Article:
Towards a Constructive Public-Private Partnership to Enforce Competition Law
Spencer Weber Waller
Loyola University Chicago School of Law
Law and Economics Review, Vol. 29, No. 6, 2006
Virtually every jurisdiction is considering the most appropriate role for private rights of actions for damages for competition violations. The United States is in the midst of reexamining these issues in the context of the Antitrust Modernization Commission created by Congress. The European Commission is nearing the conclusion of its lengthy review of the proper role of private damage actions in member state courts. Other jurisdictions both new and old to competition enforcement are wrestling with whether and how to implement effective private enforcement.
Some private rights of actions are a necessary compliment to the public enforcement of competition law, but that the precise shape and extent of those rights is heavily dependent on the unique law, history, judiciary, and legal culture of each jurisdiction. At a minimum, some form of damage action for indirect purchasers and some method of class action or other form of aggregate litigation is necessary to have an effective private damage right. It is most ironic that the United States is seeking to restrict those rights of actions precisely at the same time that most of the rest of the world is seeking to expand private rights of actions to supplement existing public enforcement regimes. Neither public or private enforcement should "monopolize" competition law, but must work together to deter, detect, punish, and compensate victims of unlawful anticompetitive conduct.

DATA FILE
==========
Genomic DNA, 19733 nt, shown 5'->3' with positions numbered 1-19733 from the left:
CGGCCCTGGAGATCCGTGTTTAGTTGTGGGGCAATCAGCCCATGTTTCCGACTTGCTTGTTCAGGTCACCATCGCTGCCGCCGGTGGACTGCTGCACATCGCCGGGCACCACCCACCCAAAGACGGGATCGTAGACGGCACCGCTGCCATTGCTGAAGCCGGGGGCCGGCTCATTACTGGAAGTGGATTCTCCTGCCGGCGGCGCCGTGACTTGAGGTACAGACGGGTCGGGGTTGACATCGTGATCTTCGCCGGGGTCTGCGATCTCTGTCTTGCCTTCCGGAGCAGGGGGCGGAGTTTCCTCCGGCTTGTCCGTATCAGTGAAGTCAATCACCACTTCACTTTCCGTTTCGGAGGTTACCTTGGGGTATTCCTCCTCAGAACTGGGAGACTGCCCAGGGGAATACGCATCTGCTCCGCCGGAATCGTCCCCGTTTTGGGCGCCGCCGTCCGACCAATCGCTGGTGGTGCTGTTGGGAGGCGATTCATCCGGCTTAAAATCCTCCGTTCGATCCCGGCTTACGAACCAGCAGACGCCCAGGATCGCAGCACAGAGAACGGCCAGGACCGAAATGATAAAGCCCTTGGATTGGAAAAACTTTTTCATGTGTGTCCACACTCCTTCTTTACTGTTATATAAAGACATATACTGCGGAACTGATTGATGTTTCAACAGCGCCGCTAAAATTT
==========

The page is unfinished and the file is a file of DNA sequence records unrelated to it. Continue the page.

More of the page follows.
Number of Pages in PDF File: 25
Keywords: antitrust, private enforcement, damage actions, indirect purchasers, class actions
JEL Classification: K21, K41, K42, L10Accepted Paper Series
Date posted: June 1, 2006
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